Today is the feast day of Saints John and Paul. Orate pro nobis.
These two Saints, not to be confused with the Apostles, were brothers and were officers of the Roman army in the days of Constantine the Great. They served in the house of Constance, daughter of Constantine, who was consecrated to God. Their virtues and services to her father rendered them very dear to her.
With the aid of Constance, they practiced many works of charity and mercy, until the deaths of both Constantine and Constance. Then, at the accession of Julian the Apostate to the imperial throne, they resigned their position in the palace. Julian had returned to the cult of idols and was attempting to re-establish it in the empire. The brothers saw many wicked men prosper in their impiety. They considered that worldly prosperity accompanied by impunity in sin is the most dreadful of all judgments, indicating reprobation. And history reveals how false and short-lived was the glittering prosperity of Julian.
While still in power the apostate attempted to win back John and Paul into active service. When he was refused, he gave them ten days to reconsider. The officer Terentianus, who at the end of that time brought to their house a little idol of Jupiter for their adoration, found them in prayer. In the middle of that night on June 26 they were decapitated secretly in their own garden. The emperor feared their execution might cause a sedition in Rome. He instigated a rumor that they had been exiled.
The martyrs, by their renouncement of favors and their heroic resistance, purchased never-fading glory. Their house on the Caelian Hill became a magnificent Christian basilica by the end of the fourth/fifth century.
House and Christian basilica on the Caelian Hill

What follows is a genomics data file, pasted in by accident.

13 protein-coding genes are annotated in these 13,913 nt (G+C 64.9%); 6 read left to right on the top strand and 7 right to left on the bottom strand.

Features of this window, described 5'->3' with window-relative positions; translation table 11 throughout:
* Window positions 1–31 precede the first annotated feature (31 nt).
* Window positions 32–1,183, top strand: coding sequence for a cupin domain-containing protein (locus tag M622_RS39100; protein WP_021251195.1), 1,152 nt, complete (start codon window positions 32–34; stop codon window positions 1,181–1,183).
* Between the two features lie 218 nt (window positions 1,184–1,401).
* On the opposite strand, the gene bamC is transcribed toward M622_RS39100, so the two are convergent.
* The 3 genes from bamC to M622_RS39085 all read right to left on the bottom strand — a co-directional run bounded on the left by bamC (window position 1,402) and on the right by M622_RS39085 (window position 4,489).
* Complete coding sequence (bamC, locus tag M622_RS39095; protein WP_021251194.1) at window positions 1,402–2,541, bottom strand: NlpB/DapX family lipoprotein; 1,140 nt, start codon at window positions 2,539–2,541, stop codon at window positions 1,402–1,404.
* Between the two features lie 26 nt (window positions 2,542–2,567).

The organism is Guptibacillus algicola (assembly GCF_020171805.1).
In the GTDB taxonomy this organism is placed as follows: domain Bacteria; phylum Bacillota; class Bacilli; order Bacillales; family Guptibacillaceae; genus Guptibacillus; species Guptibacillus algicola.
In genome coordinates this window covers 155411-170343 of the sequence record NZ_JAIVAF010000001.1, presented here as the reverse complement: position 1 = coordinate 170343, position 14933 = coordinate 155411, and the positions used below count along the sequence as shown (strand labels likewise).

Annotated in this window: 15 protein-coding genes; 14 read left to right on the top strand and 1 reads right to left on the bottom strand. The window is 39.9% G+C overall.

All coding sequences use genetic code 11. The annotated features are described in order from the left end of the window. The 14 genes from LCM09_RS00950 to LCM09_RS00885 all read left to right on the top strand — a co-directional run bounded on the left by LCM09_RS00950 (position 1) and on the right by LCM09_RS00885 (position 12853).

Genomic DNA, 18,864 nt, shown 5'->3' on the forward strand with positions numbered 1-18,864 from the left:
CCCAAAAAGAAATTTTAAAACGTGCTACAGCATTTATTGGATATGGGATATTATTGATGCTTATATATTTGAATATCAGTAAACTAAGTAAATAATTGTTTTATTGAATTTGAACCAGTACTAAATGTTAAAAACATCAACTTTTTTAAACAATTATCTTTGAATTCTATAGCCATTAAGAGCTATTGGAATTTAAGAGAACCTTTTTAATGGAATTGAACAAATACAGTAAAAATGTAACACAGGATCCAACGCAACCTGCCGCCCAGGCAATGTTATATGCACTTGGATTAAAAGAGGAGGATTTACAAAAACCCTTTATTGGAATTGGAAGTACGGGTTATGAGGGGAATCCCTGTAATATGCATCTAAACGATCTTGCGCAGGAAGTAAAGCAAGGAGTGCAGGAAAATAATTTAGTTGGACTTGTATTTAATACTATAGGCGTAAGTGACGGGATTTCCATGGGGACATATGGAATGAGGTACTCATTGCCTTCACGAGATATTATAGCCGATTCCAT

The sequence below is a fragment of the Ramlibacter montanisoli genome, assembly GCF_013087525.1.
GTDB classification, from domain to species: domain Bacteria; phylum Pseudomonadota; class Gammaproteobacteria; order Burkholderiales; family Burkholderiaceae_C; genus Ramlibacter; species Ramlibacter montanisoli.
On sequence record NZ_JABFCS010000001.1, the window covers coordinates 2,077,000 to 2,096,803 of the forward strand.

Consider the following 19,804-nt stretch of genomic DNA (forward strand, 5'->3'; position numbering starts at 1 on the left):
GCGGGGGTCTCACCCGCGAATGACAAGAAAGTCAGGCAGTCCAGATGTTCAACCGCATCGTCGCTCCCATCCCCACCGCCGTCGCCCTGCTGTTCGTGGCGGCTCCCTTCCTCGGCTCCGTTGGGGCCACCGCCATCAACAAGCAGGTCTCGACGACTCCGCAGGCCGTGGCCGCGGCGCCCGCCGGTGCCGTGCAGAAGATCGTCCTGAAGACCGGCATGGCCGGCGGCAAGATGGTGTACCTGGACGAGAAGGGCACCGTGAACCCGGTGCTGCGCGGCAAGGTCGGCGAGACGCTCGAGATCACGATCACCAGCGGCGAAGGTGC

In the second half of the fourth century, Byzantius, the Roman senator, and Saint Pammachius, his son, fashioned the house on the Caelian Hill into a Christian basilica and the tomb of John and Paul was venerated there from as early as the fifth century. The church was damaged during the sack of Rome by Alaric I (410) and because of an earthquake (442). It was restored by Pope Paschal I (824), sacked again by the Normans (1084), and again restored, with the further building of a monastery and a bell tower.
Names in the Roman Canon and Sacramentarium Veronense
John and Paul’s early veneration is also indicated by the fact that the names of the two saints were inserted into the Roman Canon (First Eucharistic Prayer) of the Mass. Also the Sacramentarium Veronense, which dates back to Pope Leo the Great (440-461, indicates in the preface to the feast of the saints that they rested within the city walls.
Home to the Passionists and link with New York
Since 1773 the Basilica of St John and Paul has been home to the Passionist order and is the burial place of its founder St. Paul of the Cross. Among previous cardinal priests of this church are two who became pope: Pope Honorius III (Cencio Savelli, elevated to cardinal in 1198) and Pope Pius XII (Eugenio Pacelli, elevated to cardinal in 1929).
Image by: Giovanni Francesco Barbieri (4)
Research by REGINA Staff